Relocation of the 1997 Mw 6.1 Golestan, Ardebil, Earthquake Sequence: A Hint for the Fault Mechanism

Monday, 15 December 2014
Asiye Aziz Zanjani1, Abdolreza Ghods2, Eric Bergman3, Mahnaz Rezaeian2 and Mohammad Faridi4, (1)Saint Louis University Main Campus, Earth and Atmospheric Sciences, Saint Louis, MO, United States, (2)Institute for Advanced Studies in Basic Sciences, Earth Sciences, Zanjan, Iran, (3)Center for Imaging the Earth's Interior, University of Colorado at Boulder, Physics, Colorado, United States, (4)Geological Survey of Iran, Northwestern Regional Office, Tabriz, Iran
The 28th Feb. 1997 Golestan-Ardebil earthquake (Mw 6.1) struck an area around the southeast of Sabalan Volcano in NW Iran, where the regional shortening between Arabia and Eurasia mostly is accommodated by a complex system of right-lateral strike slip and thrust faulting. The region is surrounded by rigid South Caspian Basin (SCB) in the east, North Tabriz right-lateral strike-slip fault (NTF) in the west, thrust faulting in Caucasus in the north, and thrust faulting along Bozghoush fault in the south. Therefore, finding the causative fault plane of the event has a key role in understanding of the accommodation of the regional strain in the region. Based on CMT moment tensor solution, the causative fault plane could be either an E-W right lateral or a N-S left lateral strike slip fault, whereas the recognition of the causative fault plane is impossible due to the lack of a surface rupture and also large error in location of aftershocks. In this work, we significantly improved the location of the main shock and its large aftershocks by using a multiple-event relocation method (HDC). We also added more recent events recorded both by local and regional networks and critical nearby S-P phases from the accelerometer network of Iran. The relocated locations of the main shock and its larger immediate aftershocks is in a good agreement with a N-S trending fault plane which implies a left-lateral strike slip faulting for the Golestan event. The presence of a North trending left-lateral fault might be connected to the way the strain is accommodated within the block wedged among SCB, Caucasus and NTF.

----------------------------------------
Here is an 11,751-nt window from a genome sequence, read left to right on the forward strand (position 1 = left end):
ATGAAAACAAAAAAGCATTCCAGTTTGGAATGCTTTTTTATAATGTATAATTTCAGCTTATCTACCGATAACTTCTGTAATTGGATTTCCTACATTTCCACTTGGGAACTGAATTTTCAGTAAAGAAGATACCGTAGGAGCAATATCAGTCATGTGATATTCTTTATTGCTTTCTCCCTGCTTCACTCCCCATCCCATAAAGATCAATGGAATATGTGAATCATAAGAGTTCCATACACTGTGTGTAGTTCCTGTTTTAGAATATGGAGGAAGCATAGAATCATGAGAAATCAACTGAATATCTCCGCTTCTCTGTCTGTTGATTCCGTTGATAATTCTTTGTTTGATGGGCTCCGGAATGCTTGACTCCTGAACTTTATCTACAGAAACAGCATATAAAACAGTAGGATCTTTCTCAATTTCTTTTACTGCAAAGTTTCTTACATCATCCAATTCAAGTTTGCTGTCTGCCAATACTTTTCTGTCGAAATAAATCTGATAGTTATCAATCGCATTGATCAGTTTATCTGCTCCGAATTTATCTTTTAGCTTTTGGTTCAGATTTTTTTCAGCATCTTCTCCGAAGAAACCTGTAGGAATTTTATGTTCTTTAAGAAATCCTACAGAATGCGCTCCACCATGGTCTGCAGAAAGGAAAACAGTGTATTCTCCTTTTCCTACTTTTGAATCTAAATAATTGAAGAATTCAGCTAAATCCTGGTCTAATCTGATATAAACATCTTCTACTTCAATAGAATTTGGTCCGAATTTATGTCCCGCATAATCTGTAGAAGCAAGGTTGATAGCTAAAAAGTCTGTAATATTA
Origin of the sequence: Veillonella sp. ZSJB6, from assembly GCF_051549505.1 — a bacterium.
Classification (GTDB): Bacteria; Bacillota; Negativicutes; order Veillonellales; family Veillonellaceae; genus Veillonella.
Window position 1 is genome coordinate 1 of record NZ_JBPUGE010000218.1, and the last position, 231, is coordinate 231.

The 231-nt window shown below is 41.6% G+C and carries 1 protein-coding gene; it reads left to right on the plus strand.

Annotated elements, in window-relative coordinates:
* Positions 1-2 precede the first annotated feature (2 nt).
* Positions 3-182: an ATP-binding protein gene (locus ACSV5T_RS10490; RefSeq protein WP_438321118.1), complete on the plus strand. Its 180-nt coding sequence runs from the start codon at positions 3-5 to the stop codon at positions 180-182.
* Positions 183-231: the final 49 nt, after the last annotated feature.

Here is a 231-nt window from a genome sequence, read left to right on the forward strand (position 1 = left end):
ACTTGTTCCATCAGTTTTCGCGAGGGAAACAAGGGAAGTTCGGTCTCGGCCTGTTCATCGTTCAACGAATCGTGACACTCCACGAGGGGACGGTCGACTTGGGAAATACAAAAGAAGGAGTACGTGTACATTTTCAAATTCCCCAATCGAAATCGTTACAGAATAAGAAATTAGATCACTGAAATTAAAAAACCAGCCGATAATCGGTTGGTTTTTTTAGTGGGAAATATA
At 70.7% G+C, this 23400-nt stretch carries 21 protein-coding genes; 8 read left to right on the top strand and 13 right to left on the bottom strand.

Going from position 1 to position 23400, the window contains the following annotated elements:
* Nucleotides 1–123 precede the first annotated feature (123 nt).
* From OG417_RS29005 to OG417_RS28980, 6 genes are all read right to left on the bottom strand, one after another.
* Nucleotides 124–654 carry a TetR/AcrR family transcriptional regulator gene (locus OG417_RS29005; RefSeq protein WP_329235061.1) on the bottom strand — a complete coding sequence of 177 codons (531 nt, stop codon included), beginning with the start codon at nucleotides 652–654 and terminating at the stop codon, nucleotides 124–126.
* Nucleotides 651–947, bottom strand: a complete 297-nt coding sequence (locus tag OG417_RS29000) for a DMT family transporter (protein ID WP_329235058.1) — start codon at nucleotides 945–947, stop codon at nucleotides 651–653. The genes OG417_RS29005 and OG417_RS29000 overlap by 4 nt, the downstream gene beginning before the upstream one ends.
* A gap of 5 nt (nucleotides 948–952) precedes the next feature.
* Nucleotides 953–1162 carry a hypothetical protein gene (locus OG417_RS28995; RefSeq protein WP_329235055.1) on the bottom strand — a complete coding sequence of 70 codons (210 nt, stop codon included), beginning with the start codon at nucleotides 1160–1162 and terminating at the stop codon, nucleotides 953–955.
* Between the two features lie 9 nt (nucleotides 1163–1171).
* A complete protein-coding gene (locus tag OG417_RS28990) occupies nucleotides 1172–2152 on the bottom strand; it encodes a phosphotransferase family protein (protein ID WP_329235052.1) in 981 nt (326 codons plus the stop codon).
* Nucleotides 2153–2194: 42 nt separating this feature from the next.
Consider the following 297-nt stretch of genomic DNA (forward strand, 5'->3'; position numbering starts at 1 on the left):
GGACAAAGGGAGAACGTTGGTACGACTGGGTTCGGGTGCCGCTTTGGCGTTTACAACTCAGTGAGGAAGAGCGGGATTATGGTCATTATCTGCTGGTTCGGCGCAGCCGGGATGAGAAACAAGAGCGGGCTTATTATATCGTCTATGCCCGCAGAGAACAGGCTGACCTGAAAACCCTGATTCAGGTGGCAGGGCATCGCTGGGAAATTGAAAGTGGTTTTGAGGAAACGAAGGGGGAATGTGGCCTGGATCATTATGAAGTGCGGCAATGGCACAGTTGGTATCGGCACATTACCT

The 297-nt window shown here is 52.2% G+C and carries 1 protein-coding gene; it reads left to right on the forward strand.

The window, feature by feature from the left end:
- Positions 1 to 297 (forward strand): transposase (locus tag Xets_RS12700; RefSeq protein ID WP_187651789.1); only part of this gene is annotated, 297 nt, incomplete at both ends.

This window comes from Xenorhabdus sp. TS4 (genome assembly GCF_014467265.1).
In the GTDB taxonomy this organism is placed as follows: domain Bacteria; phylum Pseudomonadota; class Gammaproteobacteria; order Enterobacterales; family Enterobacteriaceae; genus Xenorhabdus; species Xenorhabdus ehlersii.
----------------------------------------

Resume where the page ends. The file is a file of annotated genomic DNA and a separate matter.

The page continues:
The relocated aftershocks mostly lie north of the main shock and that implies an almost northward directivity of the rupture. The depth of main event is about 18 km and the depth of seismicity varies from 6 to 22 km. Furthermore, some events are aggregated around inward dipping to subvertical ring faults and other fractures associated with the caldera of Sabalan Volcano. Those seem to be smaller earthquakes triggered by the main shock.